Bay Area owners of slain dachshund file lawsuit against PetSmart

San Francisco Chronicle

Terrie Peacock wiped away tears streaming down her face Tuesday as she recalled the distress and shock she felt when a San Mateo pet groomer emerged from an appointment with her year-old puppy, Henry, with blood foaming from the pooch’s mouth.

After their beloved dachshund died, suffering from two broken ribs and a punctured lung in what was supposed to be a routine nail-trimming at PetSmart, the owners are hitting the national pet retailer with a lawsuit.

“It’s been a living nightmare. We treat our pets like children,” Peacock said as she held her other dachshund, Bella, in her lawyer’s Burlingame office. PetSmart “knew that there were others that believed that their pets had been harmed and they did nothing about it. And as a result, our son died.”

Peacock and Stefan Zier, her partner, filed a wrongful-death lawsuit Tuesday against PetSmart and the company groomer arrested on suspicion of killing Henry, citing “an alarming number” of serious injuries and sometimes deaths after appointments at PetSmart offices across the nation.

“I was helpless. He was dying right in front of us,” Zier said of the moment when he saw Henry struggling to breathe in the lobby of the PetSmart offices in San Mateo. “What we want from this is there to be systematic change. We want these people (groomers) to be trained.”

Juan Zarate, a 38-year-old San Francisco resident, was arrested in mid-May at the store in the 3500 block of South El Camino Real after it became evident that “deliberate actions committed by Zarate likely contributed to the animal’s death,” said Sgt. Richard Decker of the San Mateo Police Department.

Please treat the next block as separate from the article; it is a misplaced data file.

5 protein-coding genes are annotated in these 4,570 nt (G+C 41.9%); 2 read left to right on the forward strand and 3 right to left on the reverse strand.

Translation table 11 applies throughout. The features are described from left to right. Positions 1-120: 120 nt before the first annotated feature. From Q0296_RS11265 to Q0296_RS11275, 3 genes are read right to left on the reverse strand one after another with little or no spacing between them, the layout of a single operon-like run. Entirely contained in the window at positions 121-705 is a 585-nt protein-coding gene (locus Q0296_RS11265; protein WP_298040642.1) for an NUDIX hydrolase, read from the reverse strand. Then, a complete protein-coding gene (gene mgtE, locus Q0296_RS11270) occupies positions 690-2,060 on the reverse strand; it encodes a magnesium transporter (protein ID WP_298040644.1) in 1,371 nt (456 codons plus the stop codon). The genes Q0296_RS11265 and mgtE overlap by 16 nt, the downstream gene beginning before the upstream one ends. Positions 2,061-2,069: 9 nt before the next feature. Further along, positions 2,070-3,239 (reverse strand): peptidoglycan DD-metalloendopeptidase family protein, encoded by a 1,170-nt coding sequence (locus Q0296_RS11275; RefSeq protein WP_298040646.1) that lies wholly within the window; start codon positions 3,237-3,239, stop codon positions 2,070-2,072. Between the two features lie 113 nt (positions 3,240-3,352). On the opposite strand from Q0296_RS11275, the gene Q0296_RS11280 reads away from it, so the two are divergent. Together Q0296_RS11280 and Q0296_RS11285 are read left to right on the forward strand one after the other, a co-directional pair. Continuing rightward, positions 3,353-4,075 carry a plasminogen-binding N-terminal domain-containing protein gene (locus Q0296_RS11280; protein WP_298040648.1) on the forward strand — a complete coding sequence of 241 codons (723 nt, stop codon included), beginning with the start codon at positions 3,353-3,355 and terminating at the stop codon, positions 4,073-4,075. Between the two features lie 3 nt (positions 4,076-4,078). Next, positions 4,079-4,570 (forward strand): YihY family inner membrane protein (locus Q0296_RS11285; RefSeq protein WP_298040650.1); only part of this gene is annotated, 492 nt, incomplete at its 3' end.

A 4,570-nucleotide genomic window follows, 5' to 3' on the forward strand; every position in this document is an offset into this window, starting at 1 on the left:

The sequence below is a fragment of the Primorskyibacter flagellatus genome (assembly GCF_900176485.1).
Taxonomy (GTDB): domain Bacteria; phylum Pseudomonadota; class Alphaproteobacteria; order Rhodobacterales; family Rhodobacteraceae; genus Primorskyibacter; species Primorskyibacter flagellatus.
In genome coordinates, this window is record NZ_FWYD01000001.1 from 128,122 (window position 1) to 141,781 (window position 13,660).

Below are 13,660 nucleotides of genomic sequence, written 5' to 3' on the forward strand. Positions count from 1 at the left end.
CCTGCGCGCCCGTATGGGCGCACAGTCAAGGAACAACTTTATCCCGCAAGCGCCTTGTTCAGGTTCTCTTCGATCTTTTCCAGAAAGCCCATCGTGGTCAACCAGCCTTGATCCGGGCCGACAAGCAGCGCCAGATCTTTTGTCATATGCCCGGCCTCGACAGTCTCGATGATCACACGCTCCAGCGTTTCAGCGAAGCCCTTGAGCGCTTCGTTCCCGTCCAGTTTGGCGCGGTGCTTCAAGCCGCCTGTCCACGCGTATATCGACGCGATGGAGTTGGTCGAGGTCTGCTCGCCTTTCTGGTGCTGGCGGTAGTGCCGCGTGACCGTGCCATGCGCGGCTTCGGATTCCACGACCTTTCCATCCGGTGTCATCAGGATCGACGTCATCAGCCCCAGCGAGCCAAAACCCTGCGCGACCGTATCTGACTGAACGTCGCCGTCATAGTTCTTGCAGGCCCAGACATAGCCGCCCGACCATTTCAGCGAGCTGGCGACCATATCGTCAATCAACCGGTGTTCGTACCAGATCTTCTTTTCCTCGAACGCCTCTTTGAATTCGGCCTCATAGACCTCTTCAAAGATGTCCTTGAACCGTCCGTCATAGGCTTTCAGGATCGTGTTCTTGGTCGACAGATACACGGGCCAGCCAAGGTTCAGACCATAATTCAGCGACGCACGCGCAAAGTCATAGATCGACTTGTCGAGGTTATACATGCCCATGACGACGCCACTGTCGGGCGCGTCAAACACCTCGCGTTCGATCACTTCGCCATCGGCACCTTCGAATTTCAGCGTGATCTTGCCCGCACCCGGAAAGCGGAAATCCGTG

Zarate was charged with felony animal cruelty. He pleaded not guilty, posted bail and is awaiting trial, said Alison Cordova, the attorney representing the couple.

Peacock and Zier said they were never given an explanation by Zarate or PetSmart as to how Henry suffered the extensive injuries that led to his death, Cordova added.

A PetSmart representative declined to answer questions about the case, saying in a statement, “As a practice, PetSmart does not comment on pending litigation.”

The bereaved couple say the lawsuit isn’t about money. They don’t want anyone else to have to deal with the trauma they’ve experienced since Henry’s death, Zier said.

The organization People for the Ethical Treatment of Animals receives complaints about incidents in which pets are killed or injured during grooming at PetSmart “all the time,” said Rachel Bellis, a manager of local affairs for PETA’s cruelty investigations department.

Pet grooming is an unregulated industry and many groomers don’t actually have a license, Bellis added.... (To read the entire article, please click HERE)


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